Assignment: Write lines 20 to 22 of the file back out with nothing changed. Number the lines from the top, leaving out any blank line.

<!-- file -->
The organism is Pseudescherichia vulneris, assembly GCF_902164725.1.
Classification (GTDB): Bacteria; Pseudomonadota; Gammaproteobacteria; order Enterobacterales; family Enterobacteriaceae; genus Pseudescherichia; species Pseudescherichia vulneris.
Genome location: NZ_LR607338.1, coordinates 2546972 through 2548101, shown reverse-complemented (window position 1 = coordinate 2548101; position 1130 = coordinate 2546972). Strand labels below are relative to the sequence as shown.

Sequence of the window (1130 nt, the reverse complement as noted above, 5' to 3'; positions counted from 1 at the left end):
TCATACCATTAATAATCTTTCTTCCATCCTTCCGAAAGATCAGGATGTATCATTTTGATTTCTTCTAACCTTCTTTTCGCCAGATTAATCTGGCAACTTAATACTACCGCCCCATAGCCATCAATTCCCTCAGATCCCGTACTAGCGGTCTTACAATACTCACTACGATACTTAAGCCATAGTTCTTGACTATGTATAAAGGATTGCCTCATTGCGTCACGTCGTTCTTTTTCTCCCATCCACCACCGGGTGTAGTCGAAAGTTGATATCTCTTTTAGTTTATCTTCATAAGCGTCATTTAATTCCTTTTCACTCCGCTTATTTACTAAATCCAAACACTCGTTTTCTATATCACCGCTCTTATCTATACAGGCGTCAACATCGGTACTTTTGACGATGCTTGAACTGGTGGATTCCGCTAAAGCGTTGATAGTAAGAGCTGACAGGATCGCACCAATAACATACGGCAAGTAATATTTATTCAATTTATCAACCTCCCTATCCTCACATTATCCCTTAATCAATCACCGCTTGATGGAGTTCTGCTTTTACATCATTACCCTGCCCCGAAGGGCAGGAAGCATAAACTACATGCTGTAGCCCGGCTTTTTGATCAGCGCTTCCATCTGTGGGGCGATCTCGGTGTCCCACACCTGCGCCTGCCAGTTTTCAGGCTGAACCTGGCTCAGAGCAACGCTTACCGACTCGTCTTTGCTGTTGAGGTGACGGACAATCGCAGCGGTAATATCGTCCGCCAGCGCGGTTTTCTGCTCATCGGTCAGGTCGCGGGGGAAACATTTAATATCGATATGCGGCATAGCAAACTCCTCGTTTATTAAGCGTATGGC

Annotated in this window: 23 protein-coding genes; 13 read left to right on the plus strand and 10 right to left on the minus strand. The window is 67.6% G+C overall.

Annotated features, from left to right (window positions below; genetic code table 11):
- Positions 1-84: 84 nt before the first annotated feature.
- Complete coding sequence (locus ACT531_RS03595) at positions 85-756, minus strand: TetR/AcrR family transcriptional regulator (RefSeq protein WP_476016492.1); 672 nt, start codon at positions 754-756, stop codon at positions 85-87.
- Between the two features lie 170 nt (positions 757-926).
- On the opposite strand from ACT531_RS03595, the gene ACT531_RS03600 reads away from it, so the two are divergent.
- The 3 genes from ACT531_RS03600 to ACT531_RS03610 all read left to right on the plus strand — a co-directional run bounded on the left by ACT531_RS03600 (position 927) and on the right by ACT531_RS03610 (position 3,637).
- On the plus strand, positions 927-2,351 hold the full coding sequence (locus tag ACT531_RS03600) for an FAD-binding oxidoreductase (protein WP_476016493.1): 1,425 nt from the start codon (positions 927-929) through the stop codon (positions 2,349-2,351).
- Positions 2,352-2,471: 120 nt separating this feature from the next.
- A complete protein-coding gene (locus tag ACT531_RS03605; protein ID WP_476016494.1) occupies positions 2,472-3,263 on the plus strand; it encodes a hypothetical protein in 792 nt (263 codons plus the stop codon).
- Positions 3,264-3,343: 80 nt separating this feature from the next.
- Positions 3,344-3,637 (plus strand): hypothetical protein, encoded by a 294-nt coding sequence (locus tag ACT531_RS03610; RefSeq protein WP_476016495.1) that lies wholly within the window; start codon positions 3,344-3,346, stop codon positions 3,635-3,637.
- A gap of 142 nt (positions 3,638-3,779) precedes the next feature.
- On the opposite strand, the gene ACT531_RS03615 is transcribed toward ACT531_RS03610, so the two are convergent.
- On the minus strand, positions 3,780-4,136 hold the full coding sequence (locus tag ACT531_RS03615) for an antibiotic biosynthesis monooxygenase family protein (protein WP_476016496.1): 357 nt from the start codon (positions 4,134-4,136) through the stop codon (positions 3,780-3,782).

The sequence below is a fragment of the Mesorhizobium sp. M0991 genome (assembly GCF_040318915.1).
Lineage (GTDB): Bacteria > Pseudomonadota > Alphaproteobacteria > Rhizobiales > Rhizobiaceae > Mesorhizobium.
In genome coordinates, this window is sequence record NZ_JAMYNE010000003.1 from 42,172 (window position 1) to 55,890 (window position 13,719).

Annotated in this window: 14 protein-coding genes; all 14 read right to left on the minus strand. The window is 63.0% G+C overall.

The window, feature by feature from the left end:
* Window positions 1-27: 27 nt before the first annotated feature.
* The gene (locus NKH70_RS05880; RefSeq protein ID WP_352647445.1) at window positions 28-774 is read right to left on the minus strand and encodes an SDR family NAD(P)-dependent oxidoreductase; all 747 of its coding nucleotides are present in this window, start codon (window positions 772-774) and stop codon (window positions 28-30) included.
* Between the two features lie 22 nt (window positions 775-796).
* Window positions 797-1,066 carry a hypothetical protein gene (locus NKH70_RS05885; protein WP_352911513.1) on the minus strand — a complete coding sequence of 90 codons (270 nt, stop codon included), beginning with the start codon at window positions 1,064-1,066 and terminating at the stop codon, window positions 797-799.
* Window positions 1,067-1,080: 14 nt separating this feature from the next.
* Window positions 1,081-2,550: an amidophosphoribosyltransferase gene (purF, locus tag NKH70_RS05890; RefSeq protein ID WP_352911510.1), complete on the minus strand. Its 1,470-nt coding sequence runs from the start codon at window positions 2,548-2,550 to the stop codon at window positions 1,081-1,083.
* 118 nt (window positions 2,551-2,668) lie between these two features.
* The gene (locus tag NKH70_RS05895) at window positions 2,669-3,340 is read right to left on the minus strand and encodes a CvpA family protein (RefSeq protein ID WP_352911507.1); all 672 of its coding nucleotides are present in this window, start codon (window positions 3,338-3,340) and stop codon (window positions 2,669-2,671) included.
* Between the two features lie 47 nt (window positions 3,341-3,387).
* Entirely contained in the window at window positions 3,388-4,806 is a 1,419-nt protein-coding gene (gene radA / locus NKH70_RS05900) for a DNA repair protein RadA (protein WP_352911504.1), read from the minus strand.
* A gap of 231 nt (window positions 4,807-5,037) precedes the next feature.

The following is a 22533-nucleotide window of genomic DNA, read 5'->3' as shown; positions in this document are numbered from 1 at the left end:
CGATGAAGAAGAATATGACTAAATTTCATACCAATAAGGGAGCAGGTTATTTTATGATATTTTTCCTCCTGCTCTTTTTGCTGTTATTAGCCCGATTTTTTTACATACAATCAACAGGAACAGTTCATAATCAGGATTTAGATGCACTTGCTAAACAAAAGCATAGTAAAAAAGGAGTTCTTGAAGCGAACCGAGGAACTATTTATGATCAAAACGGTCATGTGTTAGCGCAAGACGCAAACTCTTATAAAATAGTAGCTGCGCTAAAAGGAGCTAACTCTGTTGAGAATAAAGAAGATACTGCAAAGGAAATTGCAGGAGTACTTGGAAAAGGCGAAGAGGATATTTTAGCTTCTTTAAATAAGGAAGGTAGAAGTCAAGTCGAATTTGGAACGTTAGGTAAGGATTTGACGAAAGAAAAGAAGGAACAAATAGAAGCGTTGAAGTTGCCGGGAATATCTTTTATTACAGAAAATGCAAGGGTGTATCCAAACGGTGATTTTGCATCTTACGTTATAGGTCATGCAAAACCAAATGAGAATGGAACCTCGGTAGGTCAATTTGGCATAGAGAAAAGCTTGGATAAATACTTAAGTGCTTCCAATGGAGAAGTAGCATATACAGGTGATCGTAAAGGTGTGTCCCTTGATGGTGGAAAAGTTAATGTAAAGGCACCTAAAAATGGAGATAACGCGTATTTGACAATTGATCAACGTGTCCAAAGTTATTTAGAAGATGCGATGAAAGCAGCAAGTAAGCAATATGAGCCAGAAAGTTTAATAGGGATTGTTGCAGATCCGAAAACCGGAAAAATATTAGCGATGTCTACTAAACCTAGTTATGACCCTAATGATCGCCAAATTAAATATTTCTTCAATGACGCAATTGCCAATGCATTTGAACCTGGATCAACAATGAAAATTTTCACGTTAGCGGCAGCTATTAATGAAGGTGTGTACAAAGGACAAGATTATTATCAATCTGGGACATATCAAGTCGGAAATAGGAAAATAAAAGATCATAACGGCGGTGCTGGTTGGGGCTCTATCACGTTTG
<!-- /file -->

- On the minus strand, positions 3,780-4,136 hold the full coding sequence (locus tag ACT531_RS03615) for an antibiotic biosynthesis monooxygenase family protein (protein WP_476016496.1): 357 nt from the start codon (positions 4,134-4,136) through the stop codon (positions 3,780-3,782).

The sequence below is a fragment of the Mesorhizobium sp. M0991 genome (assembly GCF_040318915.1).
Lineage (GTDB): Bacteria > Pseudomonadota > Alphaproteobacteria > Rhizobiales > Rhizobiaceae > Mesorhizobium.